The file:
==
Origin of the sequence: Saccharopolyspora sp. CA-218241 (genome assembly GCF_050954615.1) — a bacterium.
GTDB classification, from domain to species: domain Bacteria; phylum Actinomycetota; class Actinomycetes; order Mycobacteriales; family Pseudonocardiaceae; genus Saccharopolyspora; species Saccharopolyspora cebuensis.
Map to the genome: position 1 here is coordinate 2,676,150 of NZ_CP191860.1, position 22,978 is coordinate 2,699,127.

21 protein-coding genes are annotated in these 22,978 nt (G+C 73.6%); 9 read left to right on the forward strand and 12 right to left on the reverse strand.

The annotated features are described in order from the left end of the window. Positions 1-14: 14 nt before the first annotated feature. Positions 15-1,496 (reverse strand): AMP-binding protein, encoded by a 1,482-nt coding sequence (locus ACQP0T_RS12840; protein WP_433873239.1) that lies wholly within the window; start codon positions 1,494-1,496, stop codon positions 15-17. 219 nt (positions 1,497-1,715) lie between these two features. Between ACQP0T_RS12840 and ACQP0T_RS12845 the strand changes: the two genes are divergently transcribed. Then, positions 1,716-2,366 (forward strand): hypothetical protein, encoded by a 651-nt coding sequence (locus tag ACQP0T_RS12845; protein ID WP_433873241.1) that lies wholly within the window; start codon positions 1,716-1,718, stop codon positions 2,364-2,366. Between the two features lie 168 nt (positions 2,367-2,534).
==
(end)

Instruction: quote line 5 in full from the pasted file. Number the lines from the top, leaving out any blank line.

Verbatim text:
The annotated features are described in order from the left end of the window. Positions 1-14: 14 nt before the first annotated feature. Positions 15-1,496 (reverse strand): AMP-binding protein, encoded by a 1,482-nt coding sequence (locus ACQP0T_RS12840; protein WP_433873239.1) that lies wholly within the window; start codon positions 1,494-1,496, stop codon positions 15-17. 219 nt (positions 1,497-1,715) lie between these two features. Between ACQP0T_RS12840 and ACQP0T_RS12845 the strand changes: the two genes are divergently transcribed. Then, positions 1,716-2,366 (forward strand): hypothetical protein, encoded by a 651-nt coding sequence (locus tag ACQP0T_RS12845; protein ID WP_433873241.1) that lies wholly within the window; start codon positions 1,716-1,718, stop codon positions 2,364-2,366. Between the two features lie 168 nt (positions 2,367-2,534).